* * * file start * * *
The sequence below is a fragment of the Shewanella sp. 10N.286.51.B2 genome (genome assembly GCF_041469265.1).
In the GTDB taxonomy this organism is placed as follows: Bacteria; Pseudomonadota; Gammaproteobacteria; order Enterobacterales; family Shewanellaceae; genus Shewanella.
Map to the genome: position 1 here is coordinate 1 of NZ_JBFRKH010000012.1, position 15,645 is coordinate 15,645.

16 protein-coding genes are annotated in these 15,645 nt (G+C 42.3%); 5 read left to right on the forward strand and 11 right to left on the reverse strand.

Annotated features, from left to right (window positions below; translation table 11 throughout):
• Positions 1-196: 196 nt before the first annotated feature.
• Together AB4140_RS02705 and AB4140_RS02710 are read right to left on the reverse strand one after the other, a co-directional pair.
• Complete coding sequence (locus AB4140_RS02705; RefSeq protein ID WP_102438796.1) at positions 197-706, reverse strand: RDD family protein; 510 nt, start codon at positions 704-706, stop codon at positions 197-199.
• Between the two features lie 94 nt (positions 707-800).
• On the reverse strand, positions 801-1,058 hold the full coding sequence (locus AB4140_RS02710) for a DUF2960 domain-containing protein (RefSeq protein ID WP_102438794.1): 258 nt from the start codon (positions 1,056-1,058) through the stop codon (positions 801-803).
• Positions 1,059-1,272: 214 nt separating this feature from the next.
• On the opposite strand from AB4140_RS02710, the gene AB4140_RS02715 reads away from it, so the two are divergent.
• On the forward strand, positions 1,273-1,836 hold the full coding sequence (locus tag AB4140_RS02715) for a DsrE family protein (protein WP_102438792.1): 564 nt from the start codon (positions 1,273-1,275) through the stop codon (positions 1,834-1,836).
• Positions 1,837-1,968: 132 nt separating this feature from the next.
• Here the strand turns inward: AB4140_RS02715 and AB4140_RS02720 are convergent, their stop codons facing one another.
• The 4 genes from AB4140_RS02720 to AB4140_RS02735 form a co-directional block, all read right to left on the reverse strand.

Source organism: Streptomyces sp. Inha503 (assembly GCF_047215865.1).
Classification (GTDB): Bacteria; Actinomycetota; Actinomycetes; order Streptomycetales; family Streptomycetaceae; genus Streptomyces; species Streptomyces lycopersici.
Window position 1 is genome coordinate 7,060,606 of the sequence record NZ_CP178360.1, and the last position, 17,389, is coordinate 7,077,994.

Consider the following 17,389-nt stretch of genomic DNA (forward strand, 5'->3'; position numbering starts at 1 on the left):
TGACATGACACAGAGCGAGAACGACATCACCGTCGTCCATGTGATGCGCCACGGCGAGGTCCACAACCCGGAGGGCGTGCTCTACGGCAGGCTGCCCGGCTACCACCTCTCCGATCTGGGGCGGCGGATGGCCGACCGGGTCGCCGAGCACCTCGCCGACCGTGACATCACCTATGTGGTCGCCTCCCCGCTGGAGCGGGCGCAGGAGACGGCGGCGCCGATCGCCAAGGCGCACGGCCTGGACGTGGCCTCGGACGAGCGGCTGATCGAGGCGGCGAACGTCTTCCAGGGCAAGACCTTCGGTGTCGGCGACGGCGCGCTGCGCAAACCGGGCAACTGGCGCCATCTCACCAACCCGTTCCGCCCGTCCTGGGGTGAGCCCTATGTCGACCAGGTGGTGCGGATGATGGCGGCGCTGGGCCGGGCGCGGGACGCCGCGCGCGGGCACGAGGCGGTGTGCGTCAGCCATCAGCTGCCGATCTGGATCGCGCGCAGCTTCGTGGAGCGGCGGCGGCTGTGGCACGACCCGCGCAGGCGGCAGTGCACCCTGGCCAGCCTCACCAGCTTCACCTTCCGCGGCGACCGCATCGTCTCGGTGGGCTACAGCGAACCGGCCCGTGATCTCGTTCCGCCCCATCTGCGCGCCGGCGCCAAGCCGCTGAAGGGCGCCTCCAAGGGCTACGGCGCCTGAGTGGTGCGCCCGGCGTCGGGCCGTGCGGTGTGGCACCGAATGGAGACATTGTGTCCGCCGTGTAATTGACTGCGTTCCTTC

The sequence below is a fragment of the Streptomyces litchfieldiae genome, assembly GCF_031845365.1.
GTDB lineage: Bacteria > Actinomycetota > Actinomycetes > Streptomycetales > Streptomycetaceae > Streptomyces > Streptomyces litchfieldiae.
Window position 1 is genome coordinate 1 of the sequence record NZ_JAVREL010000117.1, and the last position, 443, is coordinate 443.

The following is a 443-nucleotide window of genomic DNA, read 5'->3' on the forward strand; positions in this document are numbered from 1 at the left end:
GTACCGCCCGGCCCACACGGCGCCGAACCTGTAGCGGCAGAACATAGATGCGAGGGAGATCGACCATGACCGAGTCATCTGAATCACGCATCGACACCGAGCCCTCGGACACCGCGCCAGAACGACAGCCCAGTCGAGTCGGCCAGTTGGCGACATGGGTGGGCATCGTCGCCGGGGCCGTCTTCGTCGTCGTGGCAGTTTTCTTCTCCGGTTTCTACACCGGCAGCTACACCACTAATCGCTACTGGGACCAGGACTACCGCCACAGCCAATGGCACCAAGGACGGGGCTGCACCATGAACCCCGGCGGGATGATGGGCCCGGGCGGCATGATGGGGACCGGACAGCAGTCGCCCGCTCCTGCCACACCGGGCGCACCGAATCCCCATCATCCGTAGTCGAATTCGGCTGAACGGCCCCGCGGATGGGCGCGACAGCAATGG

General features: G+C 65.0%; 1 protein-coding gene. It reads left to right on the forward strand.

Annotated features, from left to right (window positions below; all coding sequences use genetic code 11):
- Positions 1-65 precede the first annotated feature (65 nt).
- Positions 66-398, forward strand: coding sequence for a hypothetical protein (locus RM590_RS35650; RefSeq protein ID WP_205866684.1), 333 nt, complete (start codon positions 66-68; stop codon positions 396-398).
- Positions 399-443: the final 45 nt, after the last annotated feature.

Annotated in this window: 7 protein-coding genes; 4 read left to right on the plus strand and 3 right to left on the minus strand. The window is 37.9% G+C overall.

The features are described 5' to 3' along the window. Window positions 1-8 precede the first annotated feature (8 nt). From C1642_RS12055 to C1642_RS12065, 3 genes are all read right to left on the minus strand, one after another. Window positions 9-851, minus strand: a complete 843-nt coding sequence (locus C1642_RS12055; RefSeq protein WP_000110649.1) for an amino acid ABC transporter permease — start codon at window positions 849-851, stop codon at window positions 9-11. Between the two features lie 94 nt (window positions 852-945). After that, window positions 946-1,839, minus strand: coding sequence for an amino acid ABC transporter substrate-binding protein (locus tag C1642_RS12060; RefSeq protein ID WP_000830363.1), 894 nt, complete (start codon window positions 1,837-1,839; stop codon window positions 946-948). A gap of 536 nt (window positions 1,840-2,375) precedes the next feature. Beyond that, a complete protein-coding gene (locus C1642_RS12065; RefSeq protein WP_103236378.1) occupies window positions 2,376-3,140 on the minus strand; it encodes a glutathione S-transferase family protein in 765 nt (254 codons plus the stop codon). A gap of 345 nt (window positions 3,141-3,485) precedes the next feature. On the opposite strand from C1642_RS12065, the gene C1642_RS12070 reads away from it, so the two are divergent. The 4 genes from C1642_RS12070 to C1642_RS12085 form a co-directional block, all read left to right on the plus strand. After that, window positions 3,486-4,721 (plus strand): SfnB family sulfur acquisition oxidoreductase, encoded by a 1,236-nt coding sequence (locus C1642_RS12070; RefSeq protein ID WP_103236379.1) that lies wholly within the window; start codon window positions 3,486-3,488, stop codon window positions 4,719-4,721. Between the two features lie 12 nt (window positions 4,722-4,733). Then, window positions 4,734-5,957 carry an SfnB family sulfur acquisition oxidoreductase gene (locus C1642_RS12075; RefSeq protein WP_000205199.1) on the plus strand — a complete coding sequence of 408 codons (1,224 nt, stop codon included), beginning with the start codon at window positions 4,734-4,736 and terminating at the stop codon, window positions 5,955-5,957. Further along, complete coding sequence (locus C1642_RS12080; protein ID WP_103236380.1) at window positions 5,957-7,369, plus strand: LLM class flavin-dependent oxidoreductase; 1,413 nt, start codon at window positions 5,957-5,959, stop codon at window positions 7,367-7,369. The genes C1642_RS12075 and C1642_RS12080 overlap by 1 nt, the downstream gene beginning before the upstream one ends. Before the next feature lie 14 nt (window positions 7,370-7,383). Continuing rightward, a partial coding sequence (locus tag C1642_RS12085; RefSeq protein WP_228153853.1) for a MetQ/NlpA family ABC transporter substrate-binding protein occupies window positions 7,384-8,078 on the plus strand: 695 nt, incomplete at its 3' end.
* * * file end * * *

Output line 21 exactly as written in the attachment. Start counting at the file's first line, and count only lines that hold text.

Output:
TGACATGACACAGAGCGAGAACGACATCACCGTCGTCCATGTGATGCGCCACGGCGAGGTCCACAACCCGGAGGGCGTGCTCTACGGCAGGCTGCCCGGCTACCACCTCTCCGATCTGGGGCGGCGGATGGCCGACCGGGTCGCCGAGCACCTCGCCGACCGTGACATCACCTATGTGGTCGCCTCCCCGCTGGAGCGGGCGCAGGAGACGGCGGCGCCGATCGCCAAGGCGCACGGCCTGGACGTGGCCTCGGACGAGCGGCTGATCGAGGCGGCGAACGTCTTCCAGGGCAAGACCTTCGGTGTCGGCGACGGCGCGCTGCGCAAACCGGGCAACTGGCGCCATCTCACCAACCCGTTCCGCCCGTCCTGGGGTGAGCCCTATGTCGACCAGGTGGTGCGGATGATGGCGGCGCTGGGCCGGGCGCGGGACGCCGCGCGCGGGCACGAGGCGGTGTGCGTCAGCCATCAGCTGCCGATCTGGATCGCGCGCAGCTTCGTGGAGCGGCGGCGGCTGTGGCACGACCCGCGCAGGCGGCAGTGCACCCTGGCCAGCCTCACCAGCTTCACCTTCCGCGGCGACCGCATCGTCTCGGTGGGCTACAGCGAACCGGCCCGTGATCTCGTTCCGCCCCATCTGCGCGCCGGCGCCAAGCCGCTGAAGGGCGCCTCCAAGGGCTACGGCGCCTGAGTGGTGCGCCCGGCGTCGGGCCGTGCGGTGTGGCACCGAATGGAGACATTGTGTCCGCCGTGTAATTGACTGCGTTCCTTC